Any tourist who visits Ghana should not miss seeing the beautiful traditional Ghanaian fabric associated with the Ashanti and Ewe peoples This fabric is called kente and has intricate designs, styles and very bright colours. It is considered to be an authentic part of Ghanaian cultural heritage, and has been threatened recently by mass-produced inauthentic copies made in Asia.
It is believed that the origin of kente weaving can be traced to West African societies between 300 AD to 1600 AD. There are over 45 patterns of kente, and weavers name their kente based on moral values, animal life, oral literature, proverbs, and philosophical concepts. Bonwire, a town in Kumasi, Ghana, is famous for its kente weaving. Certain colours have symbolic meanings: gold for royalty, green for life, red for mourning, and blue for peace.
Kente fabric is a handwoven craft and requires a lot of skill, creativity and dedication.
Weaver making kente
Among the Ashantis, kente is held in very high esteem and is used in all the traditional festivities including naming and marriage ceremonies, as well as festivals. During national celebrations and important cultural events, it is common to see chiefs, politicians, performers and spectators dressed in kente clothing.
Chief Nana Akyanfuo Akowuah Dateh II wearing kente in Kumase, Ghana (1970). Photograph by Eliot Elisofon, part of the Eliot Elisofon Photographic Archives, National Museum of African Art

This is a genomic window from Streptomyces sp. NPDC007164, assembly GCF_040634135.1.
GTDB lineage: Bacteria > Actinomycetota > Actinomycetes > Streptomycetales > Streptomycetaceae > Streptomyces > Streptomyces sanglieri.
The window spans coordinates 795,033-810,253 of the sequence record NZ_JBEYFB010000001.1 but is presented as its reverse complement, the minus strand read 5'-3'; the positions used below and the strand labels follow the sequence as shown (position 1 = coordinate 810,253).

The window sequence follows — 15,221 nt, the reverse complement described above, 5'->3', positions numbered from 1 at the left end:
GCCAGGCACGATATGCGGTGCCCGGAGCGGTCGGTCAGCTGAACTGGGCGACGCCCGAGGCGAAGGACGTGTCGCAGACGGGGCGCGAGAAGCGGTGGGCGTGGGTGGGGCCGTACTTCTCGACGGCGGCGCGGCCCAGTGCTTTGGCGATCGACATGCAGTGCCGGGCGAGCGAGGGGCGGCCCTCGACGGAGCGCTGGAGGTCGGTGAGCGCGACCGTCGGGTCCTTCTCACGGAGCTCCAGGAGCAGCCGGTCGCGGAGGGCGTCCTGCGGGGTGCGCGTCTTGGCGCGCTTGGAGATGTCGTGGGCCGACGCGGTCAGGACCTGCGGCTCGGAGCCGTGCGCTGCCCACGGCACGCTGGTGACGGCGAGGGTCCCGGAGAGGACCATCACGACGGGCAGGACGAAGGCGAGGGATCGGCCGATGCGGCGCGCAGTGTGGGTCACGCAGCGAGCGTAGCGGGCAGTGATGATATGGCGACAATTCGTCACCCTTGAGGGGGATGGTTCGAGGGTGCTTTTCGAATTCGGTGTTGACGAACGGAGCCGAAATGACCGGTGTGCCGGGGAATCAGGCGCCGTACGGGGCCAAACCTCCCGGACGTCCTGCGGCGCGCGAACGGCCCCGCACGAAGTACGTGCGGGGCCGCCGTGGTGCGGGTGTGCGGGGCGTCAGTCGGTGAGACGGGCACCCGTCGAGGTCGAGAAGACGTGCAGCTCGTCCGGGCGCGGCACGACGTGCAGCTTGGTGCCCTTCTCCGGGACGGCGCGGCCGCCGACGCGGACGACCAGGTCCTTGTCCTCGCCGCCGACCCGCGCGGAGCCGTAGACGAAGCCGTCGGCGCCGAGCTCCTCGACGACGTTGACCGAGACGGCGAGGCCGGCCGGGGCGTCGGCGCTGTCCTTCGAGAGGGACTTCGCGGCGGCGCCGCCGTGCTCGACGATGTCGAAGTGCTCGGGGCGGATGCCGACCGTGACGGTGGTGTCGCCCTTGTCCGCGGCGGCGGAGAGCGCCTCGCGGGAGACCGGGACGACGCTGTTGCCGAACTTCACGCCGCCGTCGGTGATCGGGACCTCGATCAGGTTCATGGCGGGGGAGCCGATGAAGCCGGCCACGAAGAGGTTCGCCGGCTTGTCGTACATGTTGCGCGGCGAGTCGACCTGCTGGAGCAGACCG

Wearing kenete is also an art in itself. Men tend to wrap the fabric over one shoulder whereas most women wear it in the form of dress in the “kaba and slit” (long skirt and top) style.
Women showcasing some kente designs
Even Ghanaians without any affinity to the Ashantis or Ewes wear kente for special and exclusive events. Kente designs have also moved to fashion accessories such as bags, hats, ties, and bangles, Additionally, kente has become an important African cultural icon globally. Exhibitions on kente have been organized in the United States of America to celebrate African and African-American history and cultural heritage. One such exhibition was called Wrapped in Pride: Ghanaian Kente and African American Identity and was organized by the UCLA Fowler Museum of Cultural History and the Newark Museum.
However, inauthentic versions of kente, often made of polyester, have flooded the Ghanaian market. The designs of original kente patterns are copied and mass-produced in Asian factories. These cheap copies have devalued authentic kente fabric and there is a risk that it might lose its special cultural significance.